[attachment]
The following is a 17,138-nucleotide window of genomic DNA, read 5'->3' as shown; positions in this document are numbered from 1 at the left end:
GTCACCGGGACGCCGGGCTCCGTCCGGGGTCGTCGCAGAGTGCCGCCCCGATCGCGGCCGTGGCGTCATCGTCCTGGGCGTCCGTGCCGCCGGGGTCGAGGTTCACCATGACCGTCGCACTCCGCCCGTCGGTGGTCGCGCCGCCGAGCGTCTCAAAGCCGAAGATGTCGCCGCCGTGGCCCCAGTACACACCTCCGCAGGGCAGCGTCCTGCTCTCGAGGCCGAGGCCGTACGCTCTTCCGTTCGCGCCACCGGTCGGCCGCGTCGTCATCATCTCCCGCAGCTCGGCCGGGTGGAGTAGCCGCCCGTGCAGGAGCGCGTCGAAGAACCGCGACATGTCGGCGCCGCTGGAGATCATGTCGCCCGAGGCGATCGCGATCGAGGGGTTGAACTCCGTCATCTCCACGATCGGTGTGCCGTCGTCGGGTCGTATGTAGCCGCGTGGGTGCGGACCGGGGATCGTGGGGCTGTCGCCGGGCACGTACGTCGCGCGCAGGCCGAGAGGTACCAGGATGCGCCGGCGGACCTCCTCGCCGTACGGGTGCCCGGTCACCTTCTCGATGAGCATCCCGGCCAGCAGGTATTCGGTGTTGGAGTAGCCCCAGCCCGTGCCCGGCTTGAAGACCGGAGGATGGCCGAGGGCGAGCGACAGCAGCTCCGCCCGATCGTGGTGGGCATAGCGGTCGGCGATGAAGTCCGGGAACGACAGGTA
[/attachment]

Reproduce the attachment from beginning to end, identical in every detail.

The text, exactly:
The following is a 17,138-nucleotide window of genomic DNA, read 5'->3' as shown; positions in this document are numbered from 1 at the left end:
GTCACCGGGACGCCGGGCTCCGTCCGGGGTCGTCGCAGAGTGCCGCCCCGATCGCGGCCGTGGCGTCATCGTCCTGGGCGTCCGTGCCGCCGGGGTCGAGGTTCACCATGACCGTCGCACTCCGCCCGTCGGTGGTCGCGCCGCCGAGCGTCTCAAAGCCGAAGATGTCGCCGCCGTGGCCCCAGTACACACCTCCGCAGGGCAGCGTCCTGCTCTCGAGGCCGAGGCCGTACGCTCTTCCGTTCGCGCCACCGGTCGGCCGCGTCGTCATCATCTCCCGCAGCTCGGCCGGGTGGAGTAGCCGCCCGTGCAGGAGCGCGTCGAAGAACCGCGACATGTCGGCGCCGCTGGAGATCATGTCGCCCGAGGCGATCGCGATCGAGGGGTTGAACTCCGTCATCTCCACGATCGGTGTGCCGTCGTCGGGTCGTATGTAGCCGCGTGGGTGCGGACCGGGGATCGTGGGGCTGTCGCCGGGCACGTACGTCGCGCGCAGGCCGAGAGGTACCAGGATGCGCCGGCGGACCTCCTCGCCGTACGGGTGCCCGGTCACCTTCTCGATGAGCATCCCGGCCAGCAGGTATTCGGTGTTGGAGTAGCCCCAGCCCGTGCCCGGCTTGAAGACCGGAGGATGGCCGAGGGCGAGCGACAGCAGCTCCGCCCGATCGTGGTGGGCATAGCGGTCGGCGATGAAGTCCGGGAACGACAGGTA